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3150 North Elm Street, Suite 210
Greensboro, NC 27408

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Greensboro Dental Clinic, Dr. Margaret Szott

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August 27th, 2019

It’s Did you know that 35% of people say they have never had plaque? Here are some hard truths about plaque! 

Everyone has plaque, even if you can’t see it, .  But did you know that 35% of people say they have never had it?  When saliva, food, and fluids combine - plaque forms between your teeth and along the gum line.  It is a sticky, colorless or pale yellow film.  Here are some hard truths about plaque:
How does it form?
Plaque forms from bacteria that already live within your mouth. In our mouth alone, we have around 8 billion discovered bacteria. There are good bacteria, and there are harmful bacteria, and unfortunately for us, plaque is full of the dangerous kind. When you eat certain foods like sugar and simple starches, the bacteria in your mouth feed on the food source and quickly overpopulates your mouth, creating a plaque that damages teeth and gums. The bacteria in plaque produce acids that attack tooth enamel, causing cavities and  the early stages of gum disease called gingivitis.
Are plaque and tarter the same thing?
Plaque and tarter are NOT the same thing.   Plaque is the beginning stage of tarter.  Plaque grows back within a few hours of brushing your teeth and  if left untreated, can cause serious problems such as cavities and gingivitis and make your teeth look dingy and yellow. If you do not successfully remove the plaque from your teeth, it will begin to harden.  Hardened plaque is called calculus or tarter.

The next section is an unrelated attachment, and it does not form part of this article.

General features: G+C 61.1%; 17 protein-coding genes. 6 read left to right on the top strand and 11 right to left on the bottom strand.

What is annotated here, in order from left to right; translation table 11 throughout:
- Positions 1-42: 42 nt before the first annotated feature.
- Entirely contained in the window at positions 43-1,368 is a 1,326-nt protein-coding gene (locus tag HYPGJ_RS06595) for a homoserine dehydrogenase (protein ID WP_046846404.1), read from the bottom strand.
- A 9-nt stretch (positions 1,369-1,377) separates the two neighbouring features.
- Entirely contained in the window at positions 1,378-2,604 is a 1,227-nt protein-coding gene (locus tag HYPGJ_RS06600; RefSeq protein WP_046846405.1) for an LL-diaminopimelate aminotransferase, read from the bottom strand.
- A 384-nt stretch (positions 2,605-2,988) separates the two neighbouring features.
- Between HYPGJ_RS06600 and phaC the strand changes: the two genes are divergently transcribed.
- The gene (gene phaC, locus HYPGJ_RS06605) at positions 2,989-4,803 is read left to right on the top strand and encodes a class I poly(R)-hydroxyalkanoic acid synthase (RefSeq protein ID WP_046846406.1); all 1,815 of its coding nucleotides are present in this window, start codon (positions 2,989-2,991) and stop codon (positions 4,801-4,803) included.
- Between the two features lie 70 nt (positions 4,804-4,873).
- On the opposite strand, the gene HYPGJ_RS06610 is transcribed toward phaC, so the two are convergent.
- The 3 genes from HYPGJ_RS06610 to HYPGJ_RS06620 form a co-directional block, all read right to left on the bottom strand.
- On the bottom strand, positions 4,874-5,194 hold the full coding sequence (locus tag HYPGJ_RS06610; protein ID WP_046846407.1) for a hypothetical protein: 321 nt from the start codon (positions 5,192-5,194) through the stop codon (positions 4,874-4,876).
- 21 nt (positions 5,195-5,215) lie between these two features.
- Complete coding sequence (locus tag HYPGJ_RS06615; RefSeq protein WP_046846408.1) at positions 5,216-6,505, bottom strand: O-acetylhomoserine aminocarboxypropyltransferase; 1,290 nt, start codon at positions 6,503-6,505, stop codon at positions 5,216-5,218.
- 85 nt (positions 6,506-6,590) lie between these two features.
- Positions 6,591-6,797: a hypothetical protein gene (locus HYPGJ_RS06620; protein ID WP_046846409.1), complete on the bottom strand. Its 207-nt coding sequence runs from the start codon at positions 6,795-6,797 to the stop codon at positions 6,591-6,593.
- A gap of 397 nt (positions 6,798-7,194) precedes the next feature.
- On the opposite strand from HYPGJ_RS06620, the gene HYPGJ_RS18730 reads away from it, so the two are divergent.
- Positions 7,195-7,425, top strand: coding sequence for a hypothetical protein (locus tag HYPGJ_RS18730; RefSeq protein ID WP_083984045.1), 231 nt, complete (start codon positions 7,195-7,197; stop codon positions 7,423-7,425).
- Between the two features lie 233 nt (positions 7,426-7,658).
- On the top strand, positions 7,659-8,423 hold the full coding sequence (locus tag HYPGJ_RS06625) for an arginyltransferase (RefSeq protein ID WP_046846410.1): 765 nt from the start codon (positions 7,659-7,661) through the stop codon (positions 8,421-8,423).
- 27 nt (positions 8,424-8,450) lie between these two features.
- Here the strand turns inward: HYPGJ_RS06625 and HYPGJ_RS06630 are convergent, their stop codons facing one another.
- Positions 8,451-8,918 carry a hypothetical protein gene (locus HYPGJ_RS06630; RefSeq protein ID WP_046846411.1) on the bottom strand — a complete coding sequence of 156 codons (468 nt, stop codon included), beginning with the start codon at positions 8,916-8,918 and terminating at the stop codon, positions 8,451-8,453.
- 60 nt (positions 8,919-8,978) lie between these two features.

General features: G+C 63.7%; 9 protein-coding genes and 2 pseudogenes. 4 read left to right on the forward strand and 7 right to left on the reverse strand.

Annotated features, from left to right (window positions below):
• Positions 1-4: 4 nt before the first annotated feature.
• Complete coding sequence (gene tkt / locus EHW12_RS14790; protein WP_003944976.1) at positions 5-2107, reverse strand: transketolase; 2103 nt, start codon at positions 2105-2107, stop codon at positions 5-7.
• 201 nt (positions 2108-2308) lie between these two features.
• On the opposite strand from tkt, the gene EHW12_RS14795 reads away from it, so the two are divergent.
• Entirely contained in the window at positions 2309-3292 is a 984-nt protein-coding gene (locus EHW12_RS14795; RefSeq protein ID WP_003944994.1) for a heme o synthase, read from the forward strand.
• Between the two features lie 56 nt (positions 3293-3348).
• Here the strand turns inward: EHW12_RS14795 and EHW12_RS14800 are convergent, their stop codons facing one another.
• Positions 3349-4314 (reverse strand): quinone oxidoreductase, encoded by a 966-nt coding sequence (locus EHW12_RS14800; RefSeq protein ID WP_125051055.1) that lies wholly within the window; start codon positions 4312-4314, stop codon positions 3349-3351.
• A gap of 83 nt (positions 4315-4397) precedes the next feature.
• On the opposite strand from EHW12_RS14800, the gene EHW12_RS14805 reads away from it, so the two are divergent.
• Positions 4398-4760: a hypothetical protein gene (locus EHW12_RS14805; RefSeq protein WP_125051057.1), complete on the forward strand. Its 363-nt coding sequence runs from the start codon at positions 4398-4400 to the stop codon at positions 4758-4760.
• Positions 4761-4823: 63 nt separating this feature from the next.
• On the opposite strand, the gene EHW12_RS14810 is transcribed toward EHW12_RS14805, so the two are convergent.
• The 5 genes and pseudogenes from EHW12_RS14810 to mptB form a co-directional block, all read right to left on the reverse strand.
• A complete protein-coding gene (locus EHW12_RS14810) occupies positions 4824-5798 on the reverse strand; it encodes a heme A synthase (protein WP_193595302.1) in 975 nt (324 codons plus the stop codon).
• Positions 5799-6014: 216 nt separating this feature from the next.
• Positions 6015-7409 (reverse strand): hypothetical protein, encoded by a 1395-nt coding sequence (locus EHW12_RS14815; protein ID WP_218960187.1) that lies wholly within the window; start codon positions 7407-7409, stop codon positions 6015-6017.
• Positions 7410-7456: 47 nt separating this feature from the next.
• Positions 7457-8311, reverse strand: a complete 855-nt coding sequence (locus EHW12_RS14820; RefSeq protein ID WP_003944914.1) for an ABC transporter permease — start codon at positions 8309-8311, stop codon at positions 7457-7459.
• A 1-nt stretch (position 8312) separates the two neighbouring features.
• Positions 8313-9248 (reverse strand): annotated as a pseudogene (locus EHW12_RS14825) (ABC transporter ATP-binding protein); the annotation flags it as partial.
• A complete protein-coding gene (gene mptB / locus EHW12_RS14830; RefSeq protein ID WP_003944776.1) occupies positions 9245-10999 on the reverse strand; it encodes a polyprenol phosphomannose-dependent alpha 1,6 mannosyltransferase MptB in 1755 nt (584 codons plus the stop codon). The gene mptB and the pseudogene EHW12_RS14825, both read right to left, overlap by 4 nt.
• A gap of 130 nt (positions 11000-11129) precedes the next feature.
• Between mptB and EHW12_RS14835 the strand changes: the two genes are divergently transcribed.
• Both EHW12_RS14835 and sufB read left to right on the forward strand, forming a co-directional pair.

After 48 hours, if plaque is not removed with proper brushing and flossing, the calcium in our saliva causes it to harden.  Once hardened, it is tarter and impossible to remove with just a toothbrush. Tarter must be removed by a dentist or dental hygienist. 
How Do You Prevent Plaque from harming your health?
Diet, oral hygiene, and attending regularly scheduled dental appointments are the three best ways you can manage plaque.  The American Heart Association recommends no more than 35g of sugar a day.  By limiting your sugar and simple carb intake, you will limit the plaque development in your mouth and also do your heart a favor. Practicing good oral hygiene by brushing at least twice a day and flossing at least once will help prevent the build-up of plaque. Lastly, visiting the dentist every six months for a check-up will allow tarter to be removed and permit problem areas to be detected early.   
Ready to fight plaque? Schedule your professional cleaning and exam with Dr. Margaret Szott to remove that tartar build-up and ensure your mouth is kept healthy.

Where We Are Located

3150 North Elm Street
Suite 210
Greensboro, NC 27408
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